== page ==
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Comic explaining a scientific project to study fossil resin in Madagascar

Date:
September 13, 2016
Source:
Universidad de Barcelona
Summary:
Vongy, named after Vongaory, which is the word for “beetle” in Malagasy Language, is the name of the character of a comic that will help telling students in Madagascar about the value of research to preserve the biodiversity and environment of the Great Red Island of the Indian Ocean.
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Vongy, named after Vongaory, which is the word for "beetle" in Malagasy Language, is the name of the character of a comic that will help telling students in Madagascar about the value of research to preserve the biodiversity and environment of the Great Red Island of the Indian Ocean.

The comic Vongy. An Adventure Among Scientists -- which has 3000 copies edited in Spanish, English, French and German -- is an initiative of the group made by Xavier Declòs, Professor of Paleontology at the Faculty of Geology and member of the Biodiversity Research Institute of the University of Barcelona (IRBio); Mónica M. Solórzano Kraemer, from the Senckenberg Research Institute of Frankfurt (Germany), and Enrique Peñalver and Ana Rodrigo, from the Geological and Mining Institute of Spain (IGME), and it is illustrated by the graphic designer Imke Trostbach.

The world of paleontology research in pictures

"The idea of presenting our scientific work in a comic came out in Madagascar around trees that produce Hymenaea verrucosa resin, collected insects, spiders and resin. We thought it would be convenient to tell kids and adults in Madagascar the reasons why we had traveled to their country, the value in the science of resin and the fauna of insects and spiders, and the importance of preserving the biodiversity" the authors said. "Thus, through a discovery adventure, which includes a dangerous journey through the ocean, we want to show the processes of resin trapping and dispersion of species."

Amber and copal are fossil resin that can have trapped insects from millions of years ago and still be well preserved, which helps to make morphological comparisons with the current creatures. Since 2015, the team of experts has studied the Malagasy amber, copal deposits and trapped biota in the fossil resins in North Madagascar -- particularly in Montagne d'Ambre- with a project funded by the National Geographic Global Exploration Fund, with the support of the Institute for the Conservation of Tropical Environments in Madagascar (MICET) and the Spanish Ministry of Economy and Competitiveness. These fossil resins -- an image of the natural ecosystems from thousands of years ago- are also indicators of the worrying process of biodiversity-loses in Madagascar due to human activity.

Trapped by tree resin thousands of years ago

According to Professor Xavier Delclòs, "nowadays we have tenths of thousands of insects that were trapped in these traps -- separated and classified. The insects and spiders we find inside the resin are analyzed to compare the existing angles between the fauna surrounding the trees and the animals that get trapped inside the resin, so we can figure out the register we find inside the amber from million years ago. We also compare the trapped insects in old resins (copal) of the Hymenaea tree with the current fauna to analyze the loss of diversity in Madagascar."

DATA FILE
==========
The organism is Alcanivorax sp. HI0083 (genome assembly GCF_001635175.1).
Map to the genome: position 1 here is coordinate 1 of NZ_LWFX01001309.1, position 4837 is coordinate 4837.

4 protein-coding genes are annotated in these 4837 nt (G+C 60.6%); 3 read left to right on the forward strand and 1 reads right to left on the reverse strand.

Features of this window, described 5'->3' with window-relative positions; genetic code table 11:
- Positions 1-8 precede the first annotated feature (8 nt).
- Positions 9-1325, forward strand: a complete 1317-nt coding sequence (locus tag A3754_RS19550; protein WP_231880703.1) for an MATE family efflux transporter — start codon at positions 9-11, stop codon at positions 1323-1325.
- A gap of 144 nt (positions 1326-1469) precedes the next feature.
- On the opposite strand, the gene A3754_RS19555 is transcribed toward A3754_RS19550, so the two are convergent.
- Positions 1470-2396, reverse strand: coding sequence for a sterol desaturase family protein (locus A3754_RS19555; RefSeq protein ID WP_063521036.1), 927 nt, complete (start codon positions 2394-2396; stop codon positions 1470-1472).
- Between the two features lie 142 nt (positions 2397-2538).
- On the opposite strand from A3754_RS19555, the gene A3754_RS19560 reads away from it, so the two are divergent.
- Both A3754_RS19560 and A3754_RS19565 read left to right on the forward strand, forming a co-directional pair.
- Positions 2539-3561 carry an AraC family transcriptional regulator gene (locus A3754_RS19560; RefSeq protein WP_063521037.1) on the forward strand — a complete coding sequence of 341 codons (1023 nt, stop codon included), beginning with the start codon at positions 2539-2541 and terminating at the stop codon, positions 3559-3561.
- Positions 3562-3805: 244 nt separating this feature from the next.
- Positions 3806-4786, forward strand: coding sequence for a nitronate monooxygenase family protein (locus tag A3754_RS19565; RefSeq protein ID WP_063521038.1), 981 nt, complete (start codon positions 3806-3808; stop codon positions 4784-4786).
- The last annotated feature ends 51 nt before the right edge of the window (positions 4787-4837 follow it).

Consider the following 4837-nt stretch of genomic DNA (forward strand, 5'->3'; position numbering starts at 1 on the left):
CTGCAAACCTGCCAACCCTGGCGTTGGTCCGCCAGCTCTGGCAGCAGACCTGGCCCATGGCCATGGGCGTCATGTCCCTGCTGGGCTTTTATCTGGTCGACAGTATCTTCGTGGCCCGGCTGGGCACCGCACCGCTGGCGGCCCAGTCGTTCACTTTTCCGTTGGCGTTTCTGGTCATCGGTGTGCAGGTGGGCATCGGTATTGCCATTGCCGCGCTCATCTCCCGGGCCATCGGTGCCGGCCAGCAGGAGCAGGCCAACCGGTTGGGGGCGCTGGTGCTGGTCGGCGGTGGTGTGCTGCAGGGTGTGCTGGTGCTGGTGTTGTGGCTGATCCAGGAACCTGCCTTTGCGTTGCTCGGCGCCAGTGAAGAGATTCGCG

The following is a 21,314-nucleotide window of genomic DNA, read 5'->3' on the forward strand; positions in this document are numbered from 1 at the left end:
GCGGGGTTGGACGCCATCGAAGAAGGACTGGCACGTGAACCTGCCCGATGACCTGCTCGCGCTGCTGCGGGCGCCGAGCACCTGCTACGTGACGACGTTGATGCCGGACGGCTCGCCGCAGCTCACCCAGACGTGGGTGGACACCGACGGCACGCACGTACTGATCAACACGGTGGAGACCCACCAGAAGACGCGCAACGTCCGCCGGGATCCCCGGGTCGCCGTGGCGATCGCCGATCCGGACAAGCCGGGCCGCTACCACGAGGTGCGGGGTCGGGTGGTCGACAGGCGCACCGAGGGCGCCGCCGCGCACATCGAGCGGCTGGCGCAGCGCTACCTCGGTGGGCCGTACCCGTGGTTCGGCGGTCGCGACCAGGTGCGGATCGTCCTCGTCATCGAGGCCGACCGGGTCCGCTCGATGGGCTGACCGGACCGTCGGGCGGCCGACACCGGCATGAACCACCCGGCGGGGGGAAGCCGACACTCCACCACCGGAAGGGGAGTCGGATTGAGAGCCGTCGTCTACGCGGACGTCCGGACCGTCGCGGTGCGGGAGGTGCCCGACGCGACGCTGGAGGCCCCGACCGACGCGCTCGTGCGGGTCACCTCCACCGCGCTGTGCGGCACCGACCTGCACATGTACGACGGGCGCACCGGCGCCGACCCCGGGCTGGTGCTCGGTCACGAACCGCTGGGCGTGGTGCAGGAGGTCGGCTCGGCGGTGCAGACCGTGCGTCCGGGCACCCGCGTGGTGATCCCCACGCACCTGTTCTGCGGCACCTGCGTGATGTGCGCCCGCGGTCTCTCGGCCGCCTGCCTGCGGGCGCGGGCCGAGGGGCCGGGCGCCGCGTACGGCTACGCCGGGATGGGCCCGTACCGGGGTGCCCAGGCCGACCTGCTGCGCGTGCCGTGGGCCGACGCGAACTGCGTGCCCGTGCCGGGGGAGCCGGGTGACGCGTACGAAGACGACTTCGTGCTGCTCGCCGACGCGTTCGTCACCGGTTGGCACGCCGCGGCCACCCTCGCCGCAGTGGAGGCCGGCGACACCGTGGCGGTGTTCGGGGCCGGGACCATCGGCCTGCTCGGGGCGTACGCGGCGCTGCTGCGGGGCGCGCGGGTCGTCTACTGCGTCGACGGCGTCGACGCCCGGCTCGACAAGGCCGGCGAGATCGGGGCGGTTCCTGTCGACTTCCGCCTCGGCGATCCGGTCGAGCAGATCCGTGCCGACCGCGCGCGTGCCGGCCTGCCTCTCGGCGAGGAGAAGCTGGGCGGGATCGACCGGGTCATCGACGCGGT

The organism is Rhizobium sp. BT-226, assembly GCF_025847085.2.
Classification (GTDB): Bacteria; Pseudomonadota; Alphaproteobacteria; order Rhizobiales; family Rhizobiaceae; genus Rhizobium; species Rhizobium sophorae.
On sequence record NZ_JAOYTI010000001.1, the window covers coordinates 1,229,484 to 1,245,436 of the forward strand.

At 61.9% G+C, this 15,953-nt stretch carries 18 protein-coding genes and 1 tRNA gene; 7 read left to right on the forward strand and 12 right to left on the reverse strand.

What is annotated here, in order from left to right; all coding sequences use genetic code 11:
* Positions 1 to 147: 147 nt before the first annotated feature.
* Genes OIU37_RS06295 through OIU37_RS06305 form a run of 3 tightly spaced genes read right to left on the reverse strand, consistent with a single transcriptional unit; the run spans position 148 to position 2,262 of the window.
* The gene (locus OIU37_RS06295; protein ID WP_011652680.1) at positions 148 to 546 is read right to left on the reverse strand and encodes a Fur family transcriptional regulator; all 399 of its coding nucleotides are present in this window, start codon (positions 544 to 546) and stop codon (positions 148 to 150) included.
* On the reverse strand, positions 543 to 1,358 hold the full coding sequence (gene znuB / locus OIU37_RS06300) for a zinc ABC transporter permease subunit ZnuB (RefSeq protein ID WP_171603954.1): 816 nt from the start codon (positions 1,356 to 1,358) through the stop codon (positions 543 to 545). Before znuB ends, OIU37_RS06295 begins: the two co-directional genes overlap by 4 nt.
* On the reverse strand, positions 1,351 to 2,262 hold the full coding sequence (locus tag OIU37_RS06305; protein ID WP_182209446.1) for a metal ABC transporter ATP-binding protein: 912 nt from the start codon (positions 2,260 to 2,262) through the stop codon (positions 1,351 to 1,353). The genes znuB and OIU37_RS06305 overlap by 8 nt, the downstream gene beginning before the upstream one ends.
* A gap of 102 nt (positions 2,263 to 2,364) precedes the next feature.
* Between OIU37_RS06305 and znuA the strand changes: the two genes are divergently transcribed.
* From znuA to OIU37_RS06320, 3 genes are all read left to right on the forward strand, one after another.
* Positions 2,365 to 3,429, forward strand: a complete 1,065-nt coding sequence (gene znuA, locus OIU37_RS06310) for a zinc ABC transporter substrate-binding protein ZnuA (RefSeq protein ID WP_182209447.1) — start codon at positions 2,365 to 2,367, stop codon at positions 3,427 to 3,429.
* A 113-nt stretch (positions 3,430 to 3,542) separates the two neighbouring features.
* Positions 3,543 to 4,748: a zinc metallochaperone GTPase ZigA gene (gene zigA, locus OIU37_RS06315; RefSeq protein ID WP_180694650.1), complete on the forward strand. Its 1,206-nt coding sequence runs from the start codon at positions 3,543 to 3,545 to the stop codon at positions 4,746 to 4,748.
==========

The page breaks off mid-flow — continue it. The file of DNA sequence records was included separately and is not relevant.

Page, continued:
When the worst threat is man himself

"The worst threat for Madagascar biodiversity is man himself" says Delclòs. "Malagasians use wood as their main fuel at home, and that is why there are so many forests disappear. Lately, the State is controlling careless forest-burning to get coal without authorization, but this consumption is still deep-rooted, also because there is no chance of getting any other combustible at affordable prices for most of the people."

"Except for the East, which is dominated by a wide strip of tropical forest, almost all Madagascar is a vast dry area which has almost no vegetation. The government has to establish large areas of national parks to protect the forest they still have. Lots of flora and fauna in Madagascar are endemic and located especially in the tropical forest."

The new comic, which tells the adventures of Vongy and his friends in Madagascar and Central America, will be a teaching tool distributed in schools and centers to make people conscious about the dramatic effects of the clearest of forests in the fourth biggest island in the world. This project was funded by the National Geographic Global Exploration Fund Northern Europe, the Ministry of Economy and Competitiveness (Spain) and the German Research Foundation (Germany).

The comic can be seen in this link: http://www.senckenberg.de/files/Vongy_Comic/vongy_en_web.pdf


Story Source:

Materials provided by Universidad de Barcelona. Note: Content may be edited for style and length.


Cite This Page:

Universidad de Barcelona. "Comic explaining a scientific project to study fossil resin in Madagascar." ScienceDaily. ScienceDaily, 13 September 2016. <www.sciencedaily.com/releases/2016/09/160913100500.htm>.
Universidad de Barcelona. (2016, September 13). Comic explaining a scientific project to study fossil resin in Madagascar. ScienceDaily. Retrieved May 23, 2017 from www.sciencedaily.com/releases/2016/09/160913100500.htm
Universidad de Barcelona. "Comic explaining a scientific project to study fossil resin in Madagascar." ScienceDaily. www.sciencedaily.com/releases/2016/09/160913100500.htm (accessed May 23, 2017).

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